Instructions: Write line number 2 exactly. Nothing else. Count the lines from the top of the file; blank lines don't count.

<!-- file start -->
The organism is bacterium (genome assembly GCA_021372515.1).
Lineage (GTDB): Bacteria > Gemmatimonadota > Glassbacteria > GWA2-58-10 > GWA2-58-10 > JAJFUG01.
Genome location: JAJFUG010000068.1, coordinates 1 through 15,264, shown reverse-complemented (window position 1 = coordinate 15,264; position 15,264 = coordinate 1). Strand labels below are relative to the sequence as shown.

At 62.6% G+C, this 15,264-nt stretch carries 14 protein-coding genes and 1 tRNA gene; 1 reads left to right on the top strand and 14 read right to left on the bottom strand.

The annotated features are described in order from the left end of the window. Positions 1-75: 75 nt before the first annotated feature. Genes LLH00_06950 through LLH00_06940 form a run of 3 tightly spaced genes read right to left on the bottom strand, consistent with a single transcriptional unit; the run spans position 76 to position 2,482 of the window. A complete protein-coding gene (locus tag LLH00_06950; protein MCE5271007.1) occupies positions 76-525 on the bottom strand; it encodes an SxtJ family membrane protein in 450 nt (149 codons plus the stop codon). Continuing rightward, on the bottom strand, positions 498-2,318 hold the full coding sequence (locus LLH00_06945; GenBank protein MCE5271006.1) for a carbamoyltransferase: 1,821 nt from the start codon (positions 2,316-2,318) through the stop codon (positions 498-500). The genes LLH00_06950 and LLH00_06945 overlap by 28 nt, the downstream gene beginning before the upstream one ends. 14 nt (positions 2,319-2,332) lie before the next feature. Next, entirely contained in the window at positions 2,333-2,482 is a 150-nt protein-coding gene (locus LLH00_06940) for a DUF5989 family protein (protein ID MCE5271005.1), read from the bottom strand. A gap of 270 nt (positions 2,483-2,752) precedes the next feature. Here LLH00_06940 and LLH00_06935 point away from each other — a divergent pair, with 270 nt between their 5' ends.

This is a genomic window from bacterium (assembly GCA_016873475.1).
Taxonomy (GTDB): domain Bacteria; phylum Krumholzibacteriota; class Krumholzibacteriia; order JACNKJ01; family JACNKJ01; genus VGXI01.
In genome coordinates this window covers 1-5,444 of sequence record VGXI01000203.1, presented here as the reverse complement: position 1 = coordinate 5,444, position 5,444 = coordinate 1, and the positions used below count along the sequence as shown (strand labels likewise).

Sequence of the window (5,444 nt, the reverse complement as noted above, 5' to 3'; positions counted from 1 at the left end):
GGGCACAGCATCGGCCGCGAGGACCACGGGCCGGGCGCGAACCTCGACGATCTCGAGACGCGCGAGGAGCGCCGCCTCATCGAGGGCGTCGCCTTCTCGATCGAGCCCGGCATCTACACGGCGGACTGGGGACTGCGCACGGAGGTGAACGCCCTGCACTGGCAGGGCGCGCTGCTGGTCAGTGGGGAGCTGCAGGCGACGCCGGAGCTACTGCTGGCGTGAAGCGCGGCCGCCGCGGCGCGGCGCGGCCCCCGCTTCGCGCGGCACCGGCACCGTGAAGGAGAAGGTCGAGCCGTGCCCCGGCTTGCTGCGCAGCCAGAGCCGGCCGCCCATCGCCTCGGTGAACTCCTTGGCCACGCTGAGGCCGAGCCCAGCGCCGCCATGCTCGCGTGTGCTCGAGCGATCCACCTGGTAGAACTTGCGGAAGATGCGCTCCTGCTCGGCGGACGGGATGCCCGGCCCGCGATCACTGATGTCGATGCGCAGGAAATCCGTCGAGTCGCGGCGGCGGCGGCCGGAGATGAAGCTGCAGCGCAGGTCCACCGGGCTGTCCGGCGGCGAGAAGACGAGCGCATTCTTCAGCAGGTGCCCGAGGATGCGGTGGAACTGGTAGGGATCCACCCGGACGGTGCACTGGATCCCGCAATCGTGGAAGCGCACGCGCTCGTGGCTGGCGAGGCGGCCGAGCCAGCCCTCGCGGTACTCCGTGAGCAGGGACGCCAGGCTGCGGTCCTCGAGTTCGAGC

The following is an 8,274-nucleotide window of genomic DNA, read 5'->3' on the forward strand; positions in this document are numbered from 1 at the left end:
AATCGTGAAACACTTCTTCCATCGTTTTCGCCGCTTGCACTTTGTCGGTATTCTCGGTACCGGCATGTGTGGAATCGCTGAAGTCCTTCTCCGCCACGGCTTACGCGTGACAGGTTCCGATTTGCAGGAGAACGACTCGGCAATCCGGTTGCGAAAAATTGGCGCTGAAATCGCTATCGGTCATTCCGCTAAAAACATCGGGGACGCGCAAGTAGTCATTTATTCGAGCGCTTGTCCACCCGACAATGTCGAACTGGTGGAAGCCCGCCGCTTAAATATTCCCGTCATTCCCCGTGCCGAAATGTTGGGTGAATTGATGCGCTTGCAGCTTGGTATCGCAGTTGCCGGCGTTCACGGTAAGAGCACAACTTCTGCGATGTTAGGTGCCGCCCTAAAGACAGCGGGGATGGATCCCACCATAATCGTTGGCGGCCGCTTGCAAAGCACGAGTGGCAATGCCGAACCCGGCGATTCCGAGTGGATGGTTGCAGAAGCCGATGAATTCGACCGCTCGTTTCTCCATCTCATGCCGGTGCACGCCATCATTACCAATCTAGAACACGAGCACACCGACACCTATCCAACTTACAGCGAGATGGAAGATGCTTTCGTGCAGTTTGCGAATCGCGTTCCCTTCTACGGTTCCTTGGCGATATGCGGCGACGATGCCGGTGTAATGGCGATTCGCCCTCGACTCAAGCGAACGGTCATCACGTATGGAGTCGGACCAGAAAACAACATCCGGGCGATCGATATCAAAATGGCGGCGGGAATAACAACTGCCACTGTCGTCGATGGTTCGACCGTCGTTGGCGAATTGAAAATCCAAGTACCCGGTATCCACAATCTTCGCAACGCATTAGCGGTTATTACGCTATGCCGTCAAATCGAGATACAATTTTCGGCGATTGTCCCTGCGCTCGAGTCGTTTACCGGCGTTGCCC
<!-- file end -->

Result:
Lineage (GTDB): Bacteria > Gemmatimonadota > Glassbacteria > GWA2-58-10 > GWA2-58-10 > JAJFUG01.